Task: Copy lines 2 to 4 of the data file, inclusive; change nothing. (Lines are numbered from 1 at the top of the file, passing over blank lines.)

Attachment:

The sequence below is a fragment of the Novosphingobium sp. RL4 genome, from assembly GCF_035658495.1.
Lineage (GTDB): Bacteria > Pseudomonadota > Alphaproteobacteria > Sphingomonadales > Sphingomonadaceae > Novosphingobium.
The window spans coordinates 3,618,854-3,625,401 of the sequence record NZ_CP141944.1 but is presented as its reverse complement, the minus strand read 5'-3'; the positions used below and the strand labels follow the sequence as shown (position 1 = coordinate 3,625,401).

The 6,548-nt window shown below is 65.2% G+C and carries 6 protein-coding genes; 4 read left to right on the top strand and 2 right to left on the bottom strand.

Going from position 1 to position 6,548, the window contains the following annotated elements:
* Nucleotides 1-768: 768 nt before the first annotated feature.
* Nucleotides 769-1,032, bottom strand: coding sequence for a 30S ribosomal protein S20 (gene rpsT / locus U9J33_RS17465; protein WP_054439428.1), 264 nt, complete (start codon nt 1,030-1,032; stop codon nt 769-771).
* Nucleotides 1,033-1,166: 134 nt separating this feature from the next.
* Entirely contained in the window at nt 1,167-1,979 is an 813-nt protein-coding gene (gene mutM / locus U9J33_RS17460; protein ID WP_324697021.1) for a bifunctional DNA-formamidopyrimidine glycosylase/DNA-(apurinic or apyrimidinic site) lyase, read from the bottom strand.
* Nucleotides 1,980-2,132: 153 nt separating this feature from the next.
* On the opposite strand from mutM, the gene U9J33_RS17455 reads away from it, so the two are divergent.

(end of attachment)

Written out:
Lineage (GTDB): Bacteria > Pseudomonadota > Alphaproteobacteria > Sphingomonadales > Sphingomonadaceae > Novosphingobium.
The window spans coordinates 3,618,854-3,625,401 of the sequence record NZ_CP141944.1 but is presented as its reverse complement, the minus strand read 5'-3'; the positions used below and the strand labels follow the sequence as shown (position 1 = coordinate 3,625,401).

The 6,548-nt window shown below is 65.2% G+C and carries 6 protein-coding genes; 4 read left to right on the top strand and 2 right to left on the bottom strand.